The World Cup preparations as a whole are reported to be around $15 billion USD…more than the Cups in South Africa 2010 and Germany 2006 combined.
There has been considerable debate in Brazil about how much this Cup has cost, and how much has been paid for with public money. In an excellent piece by the Agency of Reporting and Investigative Journalism, Publica, the authors report that despite the claim by the Minister of Sports, Orlando Silva, in 2007, that “There will not be one cent of public money for the World Cup stadiums,” at least $2.1 billion for building had come from public coffers. While their conservative number covers only documented loans, and funds confirmed by the host state governments (six of which did not respond), other estimates put the total of public funds somewhere between $3.6 and 4.3 billion USD. The World Cup preparations as a whole are reported to be around $15 billion USD, a number that seems to get revised up another billion daily, and which is more than the Cups in South Africa 2010 and Germany 2006 combined. That money has been invested almost entirely in the stadiums, leaving unfilled the promises of subways, highways and other infrastructure projects. Moreover, as researcher Christopher Gaffney explains, since at least seven of the stadiums constructed with public money are slated to be handed over to Public Private Partnerships, the state has effectively financed private companies to make a profit, while simultaneously privatizing public space.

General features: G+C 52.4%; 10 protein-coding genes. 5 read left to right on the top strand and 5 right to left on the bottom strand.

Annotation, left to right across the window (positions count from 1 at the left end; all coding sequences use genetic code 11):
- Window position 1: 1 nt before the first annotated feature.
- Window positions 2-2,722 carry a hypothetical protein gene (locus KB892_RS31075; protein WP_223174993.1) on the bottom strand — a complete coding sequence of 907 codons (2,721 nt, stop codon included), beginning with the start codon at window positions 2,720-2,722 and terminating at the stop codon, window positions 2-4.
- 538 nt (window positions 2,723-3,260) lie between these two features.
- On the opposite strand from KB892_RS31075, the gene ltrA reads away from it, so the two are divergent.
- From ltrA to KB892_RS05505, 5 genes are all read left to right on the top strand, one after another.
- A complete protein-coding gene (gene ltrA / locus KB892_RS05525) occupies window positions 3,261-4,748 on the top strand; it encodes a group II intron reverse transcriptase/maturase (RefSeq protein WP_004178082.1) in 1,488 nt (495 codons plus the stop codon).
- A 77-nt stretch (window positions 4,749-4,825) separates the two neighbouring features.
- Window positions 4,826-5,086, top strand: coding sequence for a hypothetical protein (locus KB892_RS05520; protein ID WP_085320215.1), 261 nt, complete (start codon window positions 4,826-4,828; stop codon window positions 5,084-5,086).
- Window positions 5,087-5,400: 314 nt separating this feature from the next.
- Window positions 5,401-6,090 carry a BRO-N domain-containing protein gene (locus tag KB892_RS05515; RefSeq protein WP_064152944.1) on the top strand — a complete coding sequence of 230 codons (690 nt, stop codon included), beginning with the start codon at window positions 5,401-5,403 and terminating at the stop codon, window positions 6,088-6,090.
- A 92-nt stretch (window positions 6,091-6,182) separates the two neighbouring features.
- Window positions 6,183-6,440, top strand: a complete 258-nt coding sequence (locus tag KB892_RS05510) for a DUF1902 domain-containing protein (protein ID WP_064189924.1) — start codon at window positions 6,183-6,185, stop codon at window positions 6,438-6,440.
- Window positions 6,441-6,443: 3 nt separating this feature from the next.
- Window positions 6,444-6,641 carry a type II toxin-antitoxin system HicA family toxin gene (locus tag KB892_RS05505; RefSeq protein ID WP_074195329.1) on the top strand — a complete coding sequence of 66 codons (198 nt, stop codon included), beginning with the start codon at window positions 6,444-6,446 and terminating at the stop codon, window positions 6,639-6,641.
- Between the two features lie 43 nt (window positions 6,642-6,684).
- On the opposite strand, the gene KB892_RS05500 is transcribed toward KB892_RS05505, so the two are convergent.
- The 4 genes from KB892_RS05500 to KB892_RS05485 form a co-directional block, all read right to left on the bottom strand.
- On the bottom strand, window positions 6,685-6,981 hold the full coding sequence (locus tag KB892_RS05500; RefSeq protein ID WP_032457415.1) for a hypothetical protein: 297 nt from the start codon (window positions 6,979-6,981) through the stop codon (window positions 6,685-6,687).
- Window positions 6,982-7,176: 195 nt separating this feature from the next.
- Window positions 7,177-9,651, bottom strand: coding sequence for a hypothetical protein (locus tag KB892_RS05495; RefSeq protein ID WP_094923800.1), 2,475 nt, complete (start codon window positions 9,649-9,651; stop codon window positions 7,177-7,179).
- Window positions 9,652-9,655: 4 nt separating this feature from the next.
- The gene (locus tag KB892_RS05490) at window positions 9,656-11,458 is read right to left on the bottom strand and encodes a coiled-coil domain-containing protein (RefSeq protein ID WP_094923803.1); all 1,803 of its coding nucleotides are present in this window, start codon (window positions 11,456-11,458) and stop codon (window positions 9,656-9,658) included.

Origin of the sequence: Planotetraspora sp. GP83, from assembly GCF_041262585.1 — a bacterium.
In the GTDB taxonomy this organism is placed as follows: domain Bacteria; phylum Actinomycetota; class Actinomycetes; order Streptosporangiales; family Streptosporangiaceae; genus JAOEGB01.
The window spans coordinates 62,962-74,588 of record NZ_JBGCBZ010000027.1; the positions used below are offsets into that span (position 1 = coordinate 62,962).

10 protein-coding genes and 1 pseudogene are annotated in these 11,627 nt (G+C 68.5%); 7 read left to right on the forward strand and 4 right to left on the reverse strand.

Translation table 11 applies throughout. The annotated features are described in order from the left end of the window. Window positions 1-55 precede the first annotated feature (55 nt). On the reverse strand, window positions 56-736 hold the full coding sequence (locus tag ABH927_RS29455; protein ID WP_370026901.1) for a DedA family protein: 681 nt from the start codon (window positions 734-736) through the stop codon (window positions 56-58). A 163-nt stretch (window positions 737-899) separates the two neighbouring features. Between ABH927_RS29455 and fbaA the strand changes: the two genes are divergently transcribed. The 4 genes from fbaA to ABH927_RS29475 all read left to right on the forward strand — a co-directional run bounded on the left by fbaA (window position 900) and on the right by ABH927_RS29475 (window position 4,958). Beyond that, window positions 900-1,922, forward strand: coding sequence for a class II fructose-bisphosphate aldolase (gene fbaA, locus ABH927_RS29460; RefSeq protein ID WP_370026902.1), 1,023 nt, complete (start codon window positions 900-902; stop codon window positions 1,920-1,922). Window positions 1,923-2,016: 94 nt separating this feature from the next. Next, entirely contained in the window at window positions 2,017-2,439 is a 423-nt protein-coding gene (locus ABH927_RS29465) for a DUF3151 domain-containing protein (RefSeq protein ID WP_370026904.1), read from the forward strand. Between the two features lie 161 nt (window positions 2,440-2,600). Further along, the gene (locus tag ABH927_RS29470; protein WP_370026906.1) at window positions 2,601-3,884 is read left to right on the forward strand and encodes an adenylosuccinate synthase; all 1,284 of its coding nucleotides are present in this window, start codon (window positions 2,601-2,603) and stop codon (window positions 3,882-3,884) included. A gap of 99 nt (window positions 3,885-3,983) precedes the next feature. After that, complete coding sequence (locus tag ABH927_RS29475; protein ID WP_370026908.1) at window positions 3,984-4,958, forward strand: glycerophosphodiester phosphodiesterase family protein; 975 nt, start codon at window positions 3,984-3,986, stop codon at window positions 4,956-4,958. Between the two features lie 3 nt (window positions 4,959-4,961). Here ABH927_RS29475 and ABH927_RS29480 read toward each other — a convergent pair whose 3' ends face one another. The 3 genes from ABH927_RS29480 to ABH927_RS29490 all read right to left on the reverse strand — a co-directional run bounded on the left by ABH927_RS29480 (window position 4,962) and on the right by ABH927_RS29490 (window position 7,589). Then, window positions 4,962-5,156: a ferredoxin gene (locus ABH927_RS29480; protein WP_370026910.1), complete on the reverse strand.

As well, each project has come at human cost: activists have estimated that as many as 250,000 people have been displaced throughout the country in the Cup preparations, moved to distant parts of their cities, and inadequately compensated by the state for losing their homes. The Brazilian government has not hazarded a recent estimate, but in an earlier assessment counted 170,000 people who ran the risk of being forced from their homes. And, as described in other Anthropoliteia posts, communities have been subjected to “pacification” efforts that putatively aim to evict gangs and establish a regular police presence, with mixed results.